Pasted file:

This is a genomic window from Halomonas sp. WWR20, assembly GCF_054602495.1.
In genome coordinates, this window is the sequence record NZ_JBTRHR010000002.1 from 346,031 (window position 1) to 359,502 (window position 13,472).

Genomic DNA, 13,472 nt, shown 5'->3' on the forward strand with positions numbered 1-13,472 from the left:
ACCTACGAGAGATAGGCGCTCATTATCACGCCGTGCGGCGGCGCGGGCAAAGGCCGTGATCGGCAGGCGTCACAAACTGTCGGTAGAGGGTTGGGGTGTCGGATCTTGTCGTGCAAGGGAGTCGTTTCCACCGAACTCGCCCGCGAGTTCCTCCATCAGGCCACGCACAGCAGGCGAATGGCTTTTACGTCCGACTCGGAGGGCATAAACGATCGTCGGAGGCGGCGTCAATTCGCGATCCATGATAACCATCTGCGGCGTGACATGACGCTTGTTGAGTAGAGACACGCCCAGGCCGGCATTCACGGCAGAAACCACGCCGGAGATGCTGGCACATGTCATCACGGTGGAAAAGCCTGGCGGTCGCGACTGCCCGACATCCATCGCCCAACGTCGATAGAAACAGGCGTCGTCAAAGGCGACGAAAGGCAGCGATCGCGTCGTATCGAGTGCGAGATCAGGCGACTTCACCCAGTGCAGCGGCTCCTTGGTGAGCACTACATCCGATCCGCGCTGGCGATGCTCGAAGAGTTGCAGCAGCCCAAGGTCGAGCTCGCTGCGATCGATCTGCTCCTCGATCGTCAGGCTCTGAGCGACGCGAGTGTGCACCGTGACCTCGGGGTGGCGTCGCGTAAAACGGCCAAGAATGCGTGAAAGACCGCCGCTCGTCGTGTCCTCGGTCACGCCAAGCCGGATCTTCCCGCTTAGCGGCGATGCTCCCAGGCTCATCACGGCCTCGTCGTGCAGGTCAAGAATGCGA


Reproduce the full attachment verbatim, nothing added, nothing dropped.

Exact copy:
This is a genomic window from Halomonas sp. WWR20, assembly GCF_054602495.1.
In genome coordinates, this window is the sequence record NZ_JBTRHR010000002.1 from 346,031 (window position 1) to 359,502 (window position 13,472).

Genomic DNA, 13,472 nt, shown 5'->3' on the forward strand with positions numbered 1-13,472 from the left:
ACCTACGAGAGATAGGCGCTCATTATCACGCCGTGCGGCGGCGCGGGCAAAGGCCGTGATCGGCAGGCGTCACAAACTGTCGGTAGAGGGTTGGGGTGTCGGATCTTGTCGTGCAAGGGAGTCGTTTCCACCGAACTCGCCCGCGAGTTCCTCCATCAGGCCACGCACAGCAGGCGAATGGCTTTTACGTCCGACTCGGAGGGCATAAACGATCGTCGGAGGCGGCGTCAATTCGCGATCCATGATAACCATCTGCGGCGTGACATGACGCTTGTTGAGTAGAGACACGCCCAGGCCGGCATTCACGGCAGAAACCACGCCGGAGATGCTGGCACATGTCATCACGGTGGAAAAGCCTGGCGGTCGCGACTGCCCGACATCCATCGCCCAACGTCGATAGAAACAGGCGTCGTCAAAGGCGACGAAAGGCAGCGATCGCGTCGTATCGAGTGCGAGATCAGGCGACTTCACCCAGTGCAGCGGCTCCTTGGTGAGCACTACATCCGATCCGCGCTGGCGATGCTCGAAGAGTTGCAGCAGCCCAAGGTCGAGCTCGCTGCGATCGATCTGCTCCTCGATCGTCAGGCTCTGAGCGACGCGAGTGTGCACCGTGACCTCGGGGTGGCGTCGCGTAAAACGGCCAAGAATGCGTGAAAGACCGCCGCTCGTCGTGTCCTCGGTCACGCCAAGCCGGATCTTCCCGCTTAGCGGCGATGCTCCCAGGCTCATCACGGCCTCGTCGTGCAGGTCAAGAATGCGA